There is a national effort to expand access to medication-assisted treatment with buprenorphine products. In fact, HHS has just extended permission to prescribe MAT products to some nurse practitioners and nurse midwives, among others. But if we do not also expand access to well-rounded rehabilitative care and services, we could be ignoring essential guidelines on recovery published by the Substance Abuse and Mental Health Services Administration.

In January 2021, the Department of Health and Human Services published a new document, “Practice Guidelines for the Administration of Buprenorphine for Treating Opioid Use Disorder.” 

This document opens the door to more types of medical practitioners having permission to prescribe medication-assisted treatment (MAT) drugs containing buprenorphine. 

As of April 2021, the list of practitioners allowed to prescribe buprenorphine products to opioid-addicted individuals included:

  • Physicians
  • Physician assistants
  • Nurse practitioners
  • Clinical nurse specialists
  • Certified registered nurse anesthetists
  • Certified nurse midwives

If they are already registered with the Drug Enforcement Administration and have the right to prescribe opioids as part of their practice, they were able to prescribe buprenorphine formulas for the purpose of addiction treatment starting in April.

Bottle of buprenorphine/naloxone.

Photo by Tmeers91.

The HHS document notes that in some states, physician assistants and the various types of nurses will need to work in collaboration with a DEA-registered doctor. Practitioners like Advanced Practice Registered Nurses will only need to complete an eight-hour online training course to be able to start prescribing buprenorphine to those addicted to opioids. 

While there are some positive aspects to getting an opioid-addicted person onto a controlled dosage of an opioid to protect them from a marketplace full of fentanyl, what other support will these individuals receive? Will these APRN’s be able to enroll their patients in life skills training to restore the fundamental skills they need to make the right choices and cope with changes and setbacks? Will physicians assistants have any access to well-rounded rehabilitative care for their patients? Will there be counseling available in sufficient quantity and quality for each person in recovery?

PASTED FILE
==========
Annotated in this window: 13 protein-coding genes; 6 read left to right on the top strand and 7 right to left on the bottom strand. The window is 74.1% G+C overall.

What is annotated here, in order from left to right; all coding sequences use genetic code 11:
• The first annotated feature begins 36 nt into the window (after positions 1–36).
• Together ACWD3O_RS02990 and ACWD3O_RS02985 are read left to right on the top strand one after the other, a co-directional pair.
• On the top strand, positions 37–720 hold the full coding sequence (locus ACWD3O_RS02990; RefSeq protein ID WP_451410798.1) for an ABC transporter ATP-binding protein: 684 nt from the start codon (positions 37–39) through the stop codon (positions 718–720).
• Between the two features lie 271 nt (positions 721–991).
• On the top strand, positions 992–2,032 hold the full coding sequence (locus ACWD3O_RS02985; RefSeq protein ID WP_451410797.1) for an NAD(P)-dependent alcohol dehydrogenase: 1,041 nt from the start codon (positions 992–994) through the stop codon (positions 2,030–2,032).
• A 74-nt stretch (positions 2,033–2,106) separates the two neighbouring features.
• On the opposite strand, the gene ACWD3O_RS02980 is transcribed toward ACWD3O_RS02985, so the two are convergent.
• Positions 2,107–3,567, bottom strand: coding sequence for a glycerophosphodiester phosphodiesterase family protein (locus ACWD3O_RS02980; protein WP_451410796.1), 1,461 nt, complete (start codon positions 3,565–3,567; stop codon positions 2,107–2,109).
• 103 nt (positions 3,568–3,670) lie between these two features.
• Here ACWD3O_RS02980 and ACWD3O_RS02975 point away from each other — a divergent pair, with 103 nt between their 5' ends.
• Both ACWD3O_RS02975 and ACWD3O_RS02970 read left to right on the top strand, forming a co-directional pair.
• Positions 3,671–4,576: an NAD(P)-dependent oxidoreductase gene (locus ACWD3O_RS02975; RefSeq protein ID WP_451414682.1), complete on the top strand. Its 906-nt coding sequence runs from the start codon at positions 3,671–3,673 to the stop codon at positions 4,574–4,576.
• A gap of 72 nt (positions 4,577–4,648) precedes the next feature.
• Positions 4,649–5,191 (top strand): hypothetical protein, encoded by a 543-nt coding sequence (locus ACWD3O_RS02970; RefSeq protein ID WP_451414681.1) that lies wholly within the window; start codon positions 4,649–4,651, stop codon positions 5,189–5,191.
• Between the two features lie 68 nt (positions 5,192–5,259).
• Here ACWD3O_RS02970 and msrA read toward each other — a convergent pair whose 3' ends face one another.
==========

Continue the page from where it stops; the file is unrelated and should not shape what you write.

There is such an effort to expand access to medication-assisted treatment but far less of an effort to improve access to true, well-rounded rehabilitation. 

Guidelines from SAMHSA

In contrast, the Substance Abuse and Mental Health Services Administration (SAMHSA) has established guidelines for what rehabilitation really means, whether it’s rehabilitation from emotional and mental problems or rehabilitation from addiction. 

In 2010, this agency authored a booklet titled, Working Definition of Recovery. Included in the booklet are “10 Guiding Principles of Recovery.” Briefly, these ten points are:

  1. Recovery emerges from hope 
  2. Recovery is person-driven
  3. Recovery occurs via many pathways
  4. Recovery is holistic
  5. Recovery is supported by peers and allies
  6. Recovery is supported through relationship and social networks 
  7. Recovery is culturally-based and influenced
  8. Recovery is supported by addressing trauma
  9. Recovery involves individual, family, and community strengths and responsibility 
  10. Recovery is based on respect

Under the heading “Recovery is holistic,” the SAMHSA guide states: Recovery encompasses an individual’s whole life, including mind, body, spirit, and community. This includes addressing: self-care practices, family, housing, employment, transportation, education, clinical treatment for mental disorders and substance use disorders, services and supports, primary healthcare, dental care, complementary and alternative services, faith, spirituality, creativity, social networks, and community participation. The array of services and supports available should be integrated and coordinated.

Addiction is traumatic. An addicted person loses their self-respect, their moral compass. Their health may be damaged. Their relationships have suffered. They may have watched people die right in front of them. They have probably lost friends and even loved ones to overdoses. That’s a lot to recover from, in addition to the person’s own dependence on addictive substances. They need all these features of recovery to rebuild their life. 

The HHS has decreed that nurse midwives and physicians who are only qualified by being registered with the DEA can begin prescribing buprenorphine products. Is it possible that this rush to expand access to buprenorphine could result in overlooking all the other ways each addicted person needs to be cared for?

SAMHSA has provided an excellent guide for the care of those who have become addicted. Admittedly, it is much harder to assist a person in recovering in “mind, body, spirit and community” than it is to prescribe buprenorphine. If we only focus on a rush to expand the administration of MAT to those addicted to opioids, we might miss the well-rounded care these individuals truly need so desperately.





Image of buprenorphine bottle: Tmeers91, CC BY-SA 3.0 <https://creativecommons.org/licenses/by-sa/3.0>, via Wikimedia Commons